Blackpool maverick’s music muses

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ONE of Ian Tilton’s pictures has been hailed as one of the best rock photographs of all time.

His shot of an exhausted Kurt Cobain, tearful in Seattle, has become one of those rare things – a picture immediately associated with a moment in time. Tilton was the first European photographer to photograph Nirvana.

He has a gift for being in the right place at the right time.

Iggy Pop might disagree – one of Ian’s pictures from a concert in 1993 shows Iggy’s boot bearing down on him.

“The stage was really low. I was the only photographer there. I leant in over the lip of the stage and Iggy was really getting into the gig and took a swing at me with his boot.

“He did it a couple of times, and I got the shot.

“I got well out of the way after that, I didn’t want to get beaten up by one of my heroes!”

His photo of the Stone Roses frontman Ian Brown with an orange in his mouth has gone down in rock photographic legend.

Yet Ian reckons it was his early break, as a photographer for The Gazette’s teenage Press Gang, which helped him overcome a major hurdle and pursue his dream of a creative career. “I’ll never forget it was The Gazette that first published me,” he says.

Ian, who grew up in Anchorsholme, and attended Montgomery High School, wanted to be a marine biologist, but losing his hearing at 14 put paid to that. He’s never let his deafness define him.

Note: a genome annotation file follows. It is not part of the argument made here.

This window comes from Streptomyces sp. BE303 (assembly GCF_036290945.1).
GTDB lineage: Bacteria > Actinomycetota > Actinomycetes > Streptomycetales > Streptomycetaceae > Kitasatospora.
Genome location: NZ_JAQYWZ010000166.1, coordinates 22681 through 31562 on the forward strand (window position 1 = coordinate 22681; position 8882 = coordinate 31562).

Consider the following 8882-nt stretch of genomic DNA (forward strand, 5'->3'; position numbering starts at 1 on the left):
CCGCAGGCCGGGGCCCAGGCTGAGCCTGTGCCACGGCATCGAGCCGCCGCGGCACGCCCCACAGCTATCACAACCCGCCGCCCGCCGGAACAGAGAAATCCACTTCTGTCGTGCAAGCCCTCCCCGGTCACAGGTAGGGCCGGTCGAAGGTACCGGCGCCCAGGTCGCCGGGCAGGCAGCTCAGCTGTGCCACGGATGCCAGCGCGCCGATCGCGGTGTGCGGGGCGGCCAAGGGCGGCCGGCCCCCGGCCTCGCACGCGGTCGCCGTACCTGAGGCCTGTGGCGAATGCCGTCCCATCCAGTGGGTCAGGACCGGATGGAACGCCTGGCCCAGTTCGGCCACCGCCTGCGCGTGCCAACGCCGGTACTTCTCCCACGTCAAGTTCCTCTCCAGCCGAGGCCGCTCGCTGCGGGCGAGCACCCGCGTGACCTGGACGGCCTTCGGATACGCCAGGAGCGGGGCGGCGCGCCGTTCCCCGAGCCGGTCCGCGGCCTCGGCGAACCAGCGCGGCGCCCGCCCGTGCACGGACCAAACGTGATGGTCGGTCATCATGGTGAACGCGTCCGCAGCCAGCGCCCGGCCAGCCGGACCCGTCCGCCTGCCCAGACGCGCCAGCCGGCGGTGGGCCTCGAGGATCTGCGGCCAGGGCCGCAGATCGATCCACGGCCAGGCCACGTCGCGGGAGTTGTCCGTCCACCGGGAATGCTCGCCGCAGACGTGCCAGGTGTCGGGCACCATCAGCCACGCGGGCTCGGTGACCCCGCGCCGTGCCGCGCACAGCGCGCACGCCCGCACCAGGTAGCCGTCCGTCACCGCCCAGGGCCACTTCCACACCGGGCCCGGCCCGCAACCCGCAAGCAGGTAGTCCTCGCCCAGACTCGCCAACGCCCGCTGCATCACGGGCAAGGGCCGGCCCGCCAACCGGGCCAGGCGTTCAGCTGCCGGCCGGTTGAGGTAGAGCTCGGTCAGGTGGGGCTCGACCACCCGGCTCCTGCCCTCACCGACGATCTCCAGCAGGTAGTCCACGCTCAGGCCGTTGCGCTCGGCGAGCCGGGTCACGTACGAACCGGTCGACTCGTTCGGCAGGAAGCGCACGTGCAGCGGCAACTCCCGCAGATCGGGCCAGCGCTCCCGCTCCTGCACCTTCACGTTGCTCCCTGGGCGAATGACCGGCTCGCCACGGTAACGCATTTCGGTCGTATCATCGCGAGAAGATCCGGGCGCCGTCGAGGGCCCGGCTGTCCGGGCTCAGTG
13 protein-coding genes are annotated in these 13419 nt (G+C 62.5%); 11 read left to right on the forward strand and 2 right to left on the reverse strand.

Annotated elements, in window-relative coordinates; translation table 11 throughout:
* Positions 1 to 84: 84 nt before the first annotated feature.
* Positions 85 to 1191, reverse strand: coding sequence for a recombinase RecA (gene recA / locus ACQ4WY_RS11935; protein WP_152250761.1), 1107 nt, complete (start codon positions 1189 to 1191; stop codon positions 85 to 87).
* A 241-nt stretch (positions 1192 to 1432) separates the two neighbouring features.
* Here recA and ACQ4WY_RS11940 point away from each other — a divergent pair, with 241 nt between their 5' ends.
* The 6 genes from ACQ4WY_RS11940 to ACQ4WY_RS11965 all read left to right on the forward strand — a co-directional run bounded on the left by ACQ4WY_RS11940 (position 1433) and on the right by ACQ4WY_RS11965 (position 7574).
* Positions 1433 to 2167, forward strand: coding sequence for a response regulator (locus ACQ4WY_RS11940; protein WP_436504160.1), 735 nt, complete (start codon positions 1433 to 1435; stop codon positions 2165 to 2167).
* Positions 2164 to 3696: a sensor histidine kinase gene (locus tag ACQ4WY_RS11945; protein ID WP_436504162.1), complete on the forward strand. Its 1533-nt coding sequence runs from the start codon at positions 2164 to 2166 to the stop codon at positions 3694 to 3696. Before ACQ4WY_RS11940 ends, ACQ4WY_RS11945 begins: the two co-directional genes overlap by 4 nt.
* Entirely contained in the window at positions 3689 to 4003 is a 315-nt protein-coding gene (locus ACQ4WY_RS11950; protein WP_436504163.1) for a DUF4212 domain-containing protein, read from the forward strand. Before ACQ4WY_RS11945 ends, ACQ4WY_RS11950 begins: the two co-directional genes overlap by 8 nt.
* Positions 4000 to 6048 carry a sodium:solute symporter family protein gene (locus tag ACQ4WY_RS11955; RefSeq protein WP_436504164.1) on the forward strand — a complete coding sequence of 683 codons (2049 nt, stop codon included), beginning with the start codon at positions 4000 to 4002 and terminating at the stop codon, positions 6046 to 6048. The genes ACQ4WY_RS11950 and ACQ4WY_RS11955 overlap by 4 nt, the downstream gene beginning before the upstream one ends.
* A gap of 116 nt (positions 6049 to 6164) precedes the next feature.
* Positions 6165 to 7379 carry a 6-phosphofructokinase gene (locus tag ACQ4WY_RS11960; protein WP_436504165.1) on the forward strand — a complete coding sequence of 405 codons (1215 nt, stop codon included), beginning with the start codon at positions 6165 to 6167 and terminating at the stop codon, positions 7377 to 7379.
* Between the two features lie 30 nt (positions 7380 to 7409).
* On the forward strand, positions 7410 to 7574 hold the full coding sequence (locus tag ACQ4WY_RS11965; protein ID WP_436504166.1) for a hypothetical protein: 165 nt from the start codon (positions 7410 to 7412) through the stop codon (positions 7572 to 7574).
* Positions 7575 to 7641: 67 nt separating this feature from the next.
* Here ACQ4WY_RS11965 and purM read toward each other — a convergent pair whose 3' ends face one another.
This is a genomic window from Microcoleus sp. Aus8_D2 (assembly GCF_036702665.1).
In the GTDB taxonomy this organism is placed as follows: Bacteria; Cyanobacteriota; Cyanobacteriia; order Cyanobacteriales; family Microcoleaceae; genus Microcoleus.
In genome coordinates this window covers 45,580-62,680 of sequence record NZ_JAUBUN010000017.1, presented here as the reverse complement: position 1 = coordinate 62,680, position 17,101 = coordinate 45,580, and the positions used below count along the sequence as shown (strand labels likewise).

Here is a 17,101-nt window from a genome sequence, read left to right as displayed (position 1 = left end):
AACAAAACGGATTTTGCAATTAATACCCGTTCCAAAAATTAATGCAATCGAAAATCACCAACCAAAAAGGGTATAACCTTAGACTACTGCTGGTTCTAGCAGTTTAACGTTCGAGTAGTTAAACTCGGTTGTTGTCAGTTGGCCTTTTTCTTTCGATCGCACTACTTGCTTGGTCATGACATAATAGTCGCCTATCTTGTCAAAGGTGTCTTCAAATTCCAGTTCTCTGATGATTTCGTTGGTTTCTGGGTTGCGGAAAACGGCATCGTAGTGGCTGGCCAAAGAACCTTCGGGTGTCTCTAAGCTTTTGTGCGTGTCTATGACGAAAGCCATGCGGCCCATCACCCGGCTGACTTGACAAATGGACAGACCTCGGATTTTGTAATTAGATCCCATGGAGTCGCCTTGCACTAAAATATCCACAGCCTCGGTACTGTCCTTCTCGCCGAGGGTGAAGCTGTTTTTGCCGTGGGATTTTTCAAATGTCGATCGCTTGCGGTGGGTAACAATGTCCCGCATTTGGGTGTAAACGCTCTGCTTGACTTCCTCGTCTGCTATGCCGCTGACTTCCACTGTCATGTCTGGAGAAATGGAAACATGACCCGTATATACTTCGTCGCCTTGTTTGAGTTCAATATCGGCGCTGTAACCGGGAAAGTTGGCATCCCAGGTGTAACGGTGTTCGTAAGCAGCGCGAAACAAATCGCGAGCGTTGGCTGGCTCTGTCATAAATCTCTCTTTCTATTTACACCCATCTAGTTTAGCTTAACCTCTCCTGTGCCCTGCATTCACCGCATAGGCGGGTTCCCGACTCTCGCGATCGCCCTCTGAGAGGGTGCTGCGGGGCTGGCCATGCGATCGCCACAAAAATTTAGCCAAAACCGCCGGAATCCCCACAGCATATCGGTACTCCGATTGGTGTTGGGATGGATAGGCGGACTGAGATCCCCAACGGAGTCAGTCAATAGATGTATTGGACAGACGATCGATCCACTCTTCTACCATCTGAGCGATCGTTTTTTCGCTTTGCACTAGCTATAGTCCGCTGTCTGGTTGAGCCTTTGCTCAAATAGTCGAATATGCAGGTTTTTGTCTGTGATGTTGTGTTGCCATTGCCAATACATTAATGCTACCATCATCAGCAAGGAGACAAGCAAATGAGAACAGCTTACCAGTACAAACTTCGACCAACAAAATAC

“It was not and never should be an issue – life is about what’s possible, not about disability,” he says.

More than 30 years on, the award-winning professional photographer’s pictures have passed into social history as a gritty documentation of rock and pop.

Now Manchester Maverick: Tilton’s Twelve of the Best, are on display at the Contact centre, Oxford Road, Manchester, until September 13.

It features 12 extraordinary pictures, along with prints and allied merchandise.

Tilton’s book Set in Stone, featuring The Stone Roses, is due out next month.

Ian began his professional career in the 1980s, going where the rock and pop action was.

He took photos of bands as diverse as Nirvana, Guns N’ Roses, Iggy Pop, The Smiths, The Stone Roses, The Happy Mondays, The Charlatans, James, Oasis and more.

He recorded the famous Manchester club, the Hacienda, capturing the excitement of the Madchester era.

His work has appeared in numerous books and exhibitions, and his skills sought out by top music mags such as Sounds, Select, Melody Maker, Mojo and Q.

Turning his disability into a decided advantage, he has shoved himself in front of the loudest rock ‘n’ roll speakers in the world, and in the process captured some of music’s most memorable moments.

Today he’s an acclaimed theatre photographer (The Gazette still regularly features his work!) but also promotes and works in disability and mental health as a qualified counsellor – as an aspirational example of what can be achieved. For more, see

n jacqui.morley@blackpool or tweet her @ jacquimorley